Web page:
Phillips London sets new records for Emily Mae Smith and Portia Zvavahera in £26.3m contemporary evening sale


Dana Schutz, “Trump Descending an Escalator” (2017).
Courtesy of Phillips

Kicking off this week’s sales in London, Phillips hosted its 20th Century and Contemporary Art Evening Sale tonight with a total of 38 lots netting a healthy sell-through rate of 94.7%. Just two works failed to sell, pieces by Jason Rhoades and Wolfgang Tillmans, while Damien Hirst’s The Body of Christ (2005) and Hard Feelings (2010) by KAWS had been withdrawn before the auction began. A dozen works (31%) carried guarantees going into the sale and, all in all, the evening netted a handsome £26.3m with fees (all prices include buyer’s premiums unless otherwise indicated), squarely within its pre-sale estimate of £22.2m to £30.85m.

One of the evening’s most talked about lots was Dana Schutz’s Trump Descending an Escalator (2017), which sold for £550,000 (£688,000 with fees) just two weeks before the impending and already contentious US election. An early lot in the sale, the painting of the controversial US president by the controversial US artist inspired a quick bidding war between three buyers on the phone before selling at the top end of its estimate. At seven by six feet, the canvas is as overbearing as the orange-faced figure it represents; Schutz originally created the work for We need to talk…Artists and the public respond to the present conditions in America, a fundraiser hosted by Petzel Gallery just after the 2016 election. Immediately following, a version of Banksy’s signature image, Girl with Balloon & Morons Sepia (2007) doubled its low estimate of £500,000, hammering for a clean £1m (£1.3m with fees).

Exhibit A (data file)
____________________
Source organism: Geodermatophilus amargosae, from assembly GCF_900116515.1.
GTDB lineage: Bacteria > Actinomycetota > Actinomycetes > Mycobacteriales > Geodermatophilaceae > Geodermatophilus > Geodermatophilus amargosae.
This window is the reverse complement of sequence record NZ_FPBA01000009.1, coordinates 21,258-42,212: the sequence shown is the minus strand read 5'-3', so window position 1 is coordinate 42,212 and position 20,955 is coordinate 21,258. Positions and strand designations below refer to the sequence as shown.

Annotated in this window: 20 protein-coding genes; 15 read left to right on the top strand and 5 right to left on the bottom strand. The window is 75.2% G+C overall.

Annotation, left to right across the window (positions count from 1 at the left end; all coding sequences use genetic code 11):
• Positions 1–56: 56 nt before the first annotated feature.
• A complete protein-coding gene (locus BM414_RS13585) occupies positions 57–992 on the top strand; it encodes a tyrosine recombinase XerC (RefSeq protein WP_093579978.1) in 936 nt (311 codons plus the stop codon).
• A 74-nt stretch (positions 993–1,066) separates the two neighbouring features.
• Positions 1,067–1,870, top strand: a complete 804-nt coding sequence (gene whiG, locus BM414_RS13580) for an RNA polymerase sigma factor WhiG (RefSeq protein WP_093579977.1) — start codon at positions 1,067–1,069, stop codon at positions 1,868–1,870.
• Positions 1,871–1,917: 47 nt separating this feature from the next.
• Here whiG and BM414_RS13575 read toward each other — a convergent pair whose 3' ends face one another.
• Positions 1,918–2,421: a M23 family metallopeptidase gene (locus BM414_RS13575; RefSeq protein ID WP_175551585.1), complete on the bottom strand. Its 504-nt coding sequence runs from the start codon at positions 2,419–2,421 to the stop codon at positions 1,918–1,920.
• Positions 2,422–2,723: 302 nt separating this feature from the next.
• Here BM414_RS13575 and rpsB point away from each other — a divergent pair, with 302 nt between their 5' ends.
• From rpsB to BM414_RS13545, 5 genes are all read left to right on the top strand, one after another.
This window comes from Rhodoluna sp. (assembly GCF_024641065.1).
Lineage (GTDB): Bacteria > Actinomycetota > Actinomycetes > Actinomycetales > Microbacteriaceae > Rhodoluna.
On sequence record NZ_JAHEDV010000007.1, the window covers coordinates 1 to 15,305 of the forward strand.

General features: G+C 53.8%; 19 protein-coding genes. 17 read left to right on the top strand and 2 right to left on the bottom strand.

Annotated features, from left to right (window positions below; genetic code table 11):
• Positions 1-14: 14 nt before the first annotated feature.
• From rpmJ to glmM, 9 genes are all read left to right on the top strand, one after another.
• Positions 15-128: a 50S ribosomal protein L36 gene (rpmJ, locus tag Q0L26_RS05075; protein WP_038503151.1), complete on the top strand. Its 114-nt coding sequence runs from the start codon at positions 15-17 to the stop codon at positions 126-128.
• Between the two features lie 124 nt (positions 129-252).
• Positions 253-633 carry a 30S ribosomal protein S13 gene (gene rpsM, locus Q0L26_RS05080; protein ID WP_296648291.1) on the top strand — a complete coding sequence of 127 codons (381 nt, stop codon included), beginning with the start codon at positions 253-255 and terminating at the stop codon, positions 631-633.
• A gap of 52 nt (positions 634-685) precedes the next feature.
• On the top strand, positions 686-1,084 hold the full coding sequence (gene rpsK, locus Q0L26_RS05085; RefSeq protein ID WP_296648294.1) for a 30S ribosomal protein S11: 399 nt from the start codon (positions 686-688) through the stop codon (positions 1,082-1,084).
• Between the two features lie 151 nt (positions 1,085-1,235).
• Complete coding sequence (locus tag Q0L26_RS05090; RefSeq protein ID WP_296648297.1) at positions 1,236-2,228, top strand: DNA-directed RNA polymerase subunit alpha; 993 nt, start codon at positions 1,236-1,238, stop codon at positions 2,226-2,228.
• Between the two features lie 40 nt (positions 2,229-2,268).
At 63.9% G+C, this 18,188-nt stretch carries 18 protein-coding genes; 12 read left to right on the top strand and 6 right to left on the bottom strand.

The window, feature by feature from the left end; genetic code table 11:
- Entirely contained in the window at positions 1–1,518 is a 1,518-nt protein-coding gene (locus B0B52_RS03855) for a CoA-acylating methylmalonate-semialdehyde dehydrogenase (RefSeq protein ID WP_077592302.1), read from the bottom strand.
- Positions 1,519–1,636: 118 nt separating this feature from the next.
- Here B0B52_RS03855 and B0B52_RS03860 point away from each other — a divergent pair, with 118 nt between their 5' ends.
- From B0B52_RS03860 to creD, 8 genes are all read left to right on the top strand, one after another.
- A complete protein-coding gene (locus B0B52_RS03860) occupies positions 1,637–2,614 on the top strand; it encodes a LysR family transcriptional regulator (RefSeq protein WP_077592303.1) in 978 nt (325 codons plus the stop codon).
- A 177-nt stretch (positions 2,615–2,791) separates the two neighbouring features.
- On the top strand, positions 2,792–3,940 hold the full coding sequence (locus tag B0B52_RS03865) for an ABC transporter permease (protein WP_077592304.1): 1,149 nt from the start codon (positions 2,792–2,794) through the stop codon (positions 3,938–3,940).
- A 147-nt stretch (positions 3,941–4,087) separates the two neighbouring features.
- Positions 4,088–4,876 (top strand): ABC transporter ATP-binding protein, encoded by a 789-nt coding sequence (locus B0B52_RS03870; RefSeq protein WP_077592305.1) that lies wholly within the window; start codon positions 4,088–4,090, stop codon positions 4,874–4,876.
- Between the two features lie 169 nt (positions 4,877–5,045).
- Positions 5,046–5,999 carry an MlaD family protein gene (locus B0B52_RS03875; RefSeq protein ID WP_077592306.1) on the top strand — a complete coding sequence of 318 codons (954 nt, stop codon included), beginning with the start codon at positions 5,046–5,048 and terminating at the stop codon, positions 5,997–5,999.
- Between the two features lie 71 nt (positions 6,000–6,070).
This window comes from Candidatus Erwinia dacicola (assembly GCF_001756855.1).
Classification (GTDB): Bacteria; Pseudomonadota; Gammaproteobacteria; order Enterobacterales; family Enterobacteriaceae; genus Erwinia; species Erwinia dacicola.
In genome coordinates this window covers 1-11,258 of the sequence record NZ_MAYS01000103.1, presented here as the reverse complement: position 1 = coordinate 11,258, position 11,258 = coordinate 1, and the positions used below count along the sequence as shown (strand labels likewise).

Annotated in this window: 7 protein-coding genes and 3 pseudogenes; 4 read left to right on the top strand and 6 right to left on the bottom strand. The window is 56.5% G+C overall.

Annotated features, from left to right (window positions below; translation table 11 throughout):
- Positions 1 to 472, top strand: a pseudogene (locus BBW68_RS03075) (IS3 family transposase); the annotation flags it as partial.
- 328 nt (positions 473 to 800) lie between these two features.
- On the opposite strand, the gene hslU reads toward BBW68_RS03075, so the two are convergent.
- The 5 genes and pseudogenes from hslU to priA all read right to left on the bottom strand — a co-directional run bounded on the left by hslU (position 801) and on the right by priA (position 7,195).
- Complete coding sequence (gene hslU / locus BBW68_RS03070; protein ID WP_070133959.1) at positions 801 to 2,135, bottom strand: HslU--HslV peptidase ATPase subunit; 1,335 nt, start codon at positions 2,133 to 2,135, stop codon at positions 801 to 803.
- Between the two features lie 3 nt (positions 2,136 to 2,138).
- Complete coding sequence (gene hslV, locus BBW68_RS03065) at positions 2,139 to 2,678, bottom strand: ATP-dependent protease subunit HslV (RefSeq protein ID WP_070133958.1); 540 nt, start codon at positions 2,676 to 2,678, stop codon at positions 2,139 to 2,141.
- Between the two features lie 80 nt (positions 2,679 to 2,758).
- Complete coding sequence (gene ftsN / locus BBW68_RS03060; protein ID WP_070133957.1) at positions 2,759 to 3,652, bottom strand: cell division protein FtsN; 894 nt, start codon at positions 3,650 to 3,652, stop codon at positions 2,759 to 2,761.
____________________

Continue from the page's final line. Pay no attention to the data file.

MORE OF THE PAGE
Yet the top lot of the evening, Georg Baselitz’s vibrant and fiery self-portrait Das letzte Selbstbildnis I (1982), sold for £4.1m, just under its £4.7m to £6m estimate. The piece, which comes originally from the collection of Parisian collector Marcel Brient, is a nod to one of Baselitz’s influences, Edvard Munch, who also created distorted and harrowing self-portraits.

Emily Mae Smith, "Alien Shores" (2018).
Courtesy of Phillips

There was, however, plenty of interest in the work of several emerging contemporary artists. Emily Mae Smith’s surrealist canvas Alien Shores (2018) clobbered its £40,000 to £60,000 estimate, raking in a grand total of £277,000 and more than doubling the record for the US painter who was picked up by Perrotin last year. New records was also set for the Zimbabwean artist Portia Zvavahera, whose Arising from the Unknown (2019) sold for £163,800. Additionally, Salman Toor’s Read More – Source


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